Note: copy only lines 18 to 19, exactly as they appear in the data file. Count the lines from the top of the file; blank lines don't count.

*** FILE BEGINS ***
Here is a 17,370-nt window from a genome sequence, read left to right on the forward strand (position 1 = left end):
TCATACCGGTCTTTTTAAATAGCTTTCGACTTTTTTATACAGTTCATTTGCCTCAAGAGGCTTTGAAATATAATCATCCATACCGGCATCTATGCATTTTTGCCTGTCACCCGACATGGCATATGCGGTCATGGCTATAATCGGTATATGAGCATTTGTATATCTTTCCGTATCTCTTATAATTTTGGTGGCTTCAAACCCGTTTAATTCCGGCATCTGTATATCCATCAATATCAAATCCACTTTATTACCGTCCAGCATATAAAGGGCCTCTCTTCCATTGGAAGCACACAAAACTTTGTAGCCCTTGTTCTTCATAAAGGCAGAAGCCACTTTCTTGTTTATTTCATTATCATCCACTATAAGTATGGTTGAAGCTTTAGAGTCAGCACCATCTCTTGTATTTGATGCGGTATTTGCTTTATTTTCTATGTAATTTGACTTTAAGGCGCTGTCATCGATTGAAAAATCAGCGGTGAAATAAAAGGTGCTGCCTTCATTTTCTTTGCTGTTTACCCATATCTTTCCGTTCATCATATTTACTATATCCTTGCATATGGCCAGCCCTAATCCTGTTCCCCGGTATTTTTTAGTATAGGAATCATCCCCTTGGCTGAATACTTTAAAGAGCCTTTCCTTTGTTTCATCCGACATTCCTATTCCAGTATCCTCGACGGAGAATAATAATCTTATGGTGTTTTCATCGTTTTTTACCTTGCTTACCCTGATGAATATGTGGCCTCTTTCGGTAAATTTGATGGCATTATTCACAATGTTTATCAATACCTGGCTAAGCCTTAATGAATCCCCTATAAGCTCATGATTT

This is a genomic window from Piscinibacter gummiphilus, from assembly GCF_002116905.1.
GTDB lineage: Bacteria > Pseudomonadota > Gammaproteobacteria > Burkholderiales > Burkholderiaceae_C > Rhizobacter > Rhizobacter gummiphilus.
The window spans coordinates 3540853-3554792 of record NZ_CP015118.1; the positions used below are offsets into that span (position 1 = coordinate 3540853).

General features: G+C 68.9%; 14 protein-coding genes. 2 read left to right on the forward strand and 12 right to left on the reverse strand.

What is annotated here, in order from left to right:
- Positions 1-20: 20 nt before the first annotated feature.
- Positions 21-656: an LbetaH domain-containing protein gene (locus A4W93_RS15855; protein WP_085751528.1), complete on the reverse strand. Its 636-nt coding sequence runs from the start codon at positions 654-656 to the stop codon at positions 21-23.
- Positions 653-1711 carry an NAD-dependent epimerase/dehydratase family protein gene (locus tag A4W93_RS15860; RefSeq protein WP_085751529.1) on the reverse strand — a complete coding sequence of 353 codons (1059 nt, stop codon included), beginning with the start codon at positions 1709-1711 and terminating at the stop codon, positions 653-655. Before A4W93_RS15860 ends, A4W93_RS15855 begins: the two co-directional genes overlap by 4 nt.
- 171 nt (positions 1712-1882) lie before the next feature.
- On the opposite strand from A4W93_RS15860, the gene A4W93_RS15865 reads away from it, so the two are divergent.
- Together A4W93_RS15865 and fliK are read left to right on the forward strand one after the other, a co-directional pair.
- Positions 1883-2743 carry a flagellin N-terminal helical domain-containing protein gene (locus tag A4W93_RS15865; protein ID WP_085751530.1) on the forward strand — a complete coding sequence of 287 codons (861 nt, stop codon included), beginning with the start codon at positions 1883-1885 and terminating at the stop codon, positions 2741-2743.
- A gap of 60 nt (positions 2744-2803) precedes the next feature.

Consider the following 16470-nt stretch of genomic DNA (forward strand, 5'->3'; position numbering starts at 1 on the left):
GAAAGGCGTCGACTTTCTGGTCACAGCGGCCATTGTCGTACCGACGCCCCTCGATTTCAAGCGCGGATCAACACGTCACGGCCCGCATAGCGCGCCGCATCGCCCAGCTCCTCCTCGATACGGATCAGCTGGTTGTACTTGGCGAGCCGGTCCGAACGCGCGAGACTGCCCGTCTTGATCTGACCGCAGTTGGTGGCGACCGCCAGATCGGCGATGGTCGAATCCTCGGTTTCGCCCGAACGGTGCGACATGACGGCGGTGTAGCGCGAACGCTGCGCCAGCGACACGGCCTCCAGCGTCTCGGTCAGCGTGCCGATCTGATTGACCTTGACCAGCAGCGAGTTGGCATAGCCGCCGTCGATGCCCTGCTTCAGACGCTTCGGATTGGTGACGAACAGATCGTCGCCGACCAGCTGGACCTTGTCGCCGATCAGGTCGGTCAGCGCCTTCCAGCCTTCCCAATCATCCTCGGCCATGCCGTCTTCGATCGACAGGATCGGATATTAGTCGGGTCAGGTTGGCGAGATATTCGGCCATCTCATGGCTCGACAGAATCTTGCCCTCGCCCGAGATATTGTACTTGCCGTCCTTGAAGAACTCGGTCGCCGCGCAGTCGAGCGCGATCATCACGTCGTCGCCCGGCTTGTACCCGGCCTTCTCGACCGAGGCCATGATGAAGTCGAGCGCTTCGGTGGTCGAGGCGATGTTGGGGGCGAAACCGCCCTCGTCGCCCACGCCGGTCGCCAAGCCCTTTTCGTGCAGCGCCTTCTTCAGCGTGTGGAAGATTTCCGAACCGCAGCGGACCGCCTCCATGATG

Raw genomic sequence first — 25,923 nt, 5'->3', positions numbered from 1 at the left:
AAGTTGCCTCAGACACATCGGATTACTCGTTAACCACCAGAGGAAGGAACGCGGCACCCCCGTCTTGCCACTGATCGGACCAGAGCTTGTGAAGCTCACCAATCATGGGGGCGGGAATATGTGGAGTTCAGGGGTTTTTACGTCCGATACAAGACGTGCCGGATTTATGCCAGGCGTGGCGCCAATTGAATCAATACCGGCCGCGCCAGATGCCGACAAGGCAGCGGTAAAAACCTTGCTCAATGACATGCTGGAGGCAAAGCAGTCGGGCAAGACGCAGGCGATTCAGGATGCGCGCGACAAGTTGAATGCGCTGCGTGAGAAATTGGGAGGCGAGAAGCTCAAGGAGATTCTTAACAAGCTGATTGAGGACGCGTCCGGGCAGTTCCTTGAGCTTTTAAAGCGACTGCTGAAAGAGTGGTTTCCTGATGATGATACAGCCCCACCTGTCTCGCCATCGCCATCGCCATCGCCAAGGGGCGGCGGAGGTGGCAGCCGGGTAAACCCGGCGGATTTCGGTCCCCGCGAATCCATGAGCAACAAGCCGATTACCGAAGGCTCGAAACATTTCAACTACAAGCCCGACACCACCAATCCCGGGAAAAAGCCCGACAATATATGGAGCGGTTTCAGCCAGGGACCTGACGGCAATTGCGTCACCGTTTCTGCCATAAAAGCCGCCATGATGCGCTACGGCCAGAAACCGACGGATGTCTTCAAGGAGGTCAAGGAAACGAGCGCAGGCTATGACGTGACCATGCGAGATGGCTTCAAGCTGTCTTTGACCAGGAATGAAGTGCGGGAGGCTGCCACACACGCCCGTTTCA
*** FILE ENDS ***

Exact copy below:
Raw genomic sequence first — 25,923 nt, 5'->3', positions numbered from 1 at the left:
AAGTTGCCTCAGACACATCGGATTACTCGTTAACCACCAGAGGAAGGAACGCGGCACCCCCGTCTTGCCACTGATCGGACCAGAGCTTGTGAAGCTCACCAATCATGGGGGCGGGAATATGTGGAGTTCAGGGGTTTTTACGTCCGATACAAGACGTGCCGGATTTATGCCAGGCGTGGCGCCAATTGAATCAATACCGGCCGCGCCAGATGCCGACAAGGCAGCGGTAAAAACCTTGCTCAATGACATGCTGGAGGCAAAGCAGTCGGGCAAGACGCAGGCGATTCAGGATGCGCGCGACAAGTTGAATGCGCTGCGTGAGAAATTGGGAGGCGAGAAGCTCAAGGAGATTCTTAACAAGCTGATTGAGGACGCGTCCGGGCAGTTCCTTGAGCTTTTAAAGCGACTGCTGAAAGAGTGGTTTCCTGATGATGATACAGCCCCACCTGTCTCGCCATCGCCATCGCCATCGCCAAGGGGCGGCGGAGGTGGCAGCCGGGTAAACCCGGCGGATTTCGGTCCCCGCGAATCCATGAGCAACAAGCCGATTACCGAAGGCTCGAAACATTTCAACTACAAGCCCGACACCACCAATCCCGGGAAAAAGCCCGACAATATATGGAGCGGTTTCAGCCAGGGACCTGACGGCAATTGCGTCACCGTTTCTGCCATAAAAGCCGCCATGATGCGCTACGGCCAGAAACCGACGGATGTCTTCAAGGAGGTCAAGGAAACGAGCGCAGGCTATGACGTGACCATGCGAGATGGCTTCAAGCTGTCTTTGACCAGGAATGAAGTGCGGGAGGCTGCCACACACGCCCGTTTCA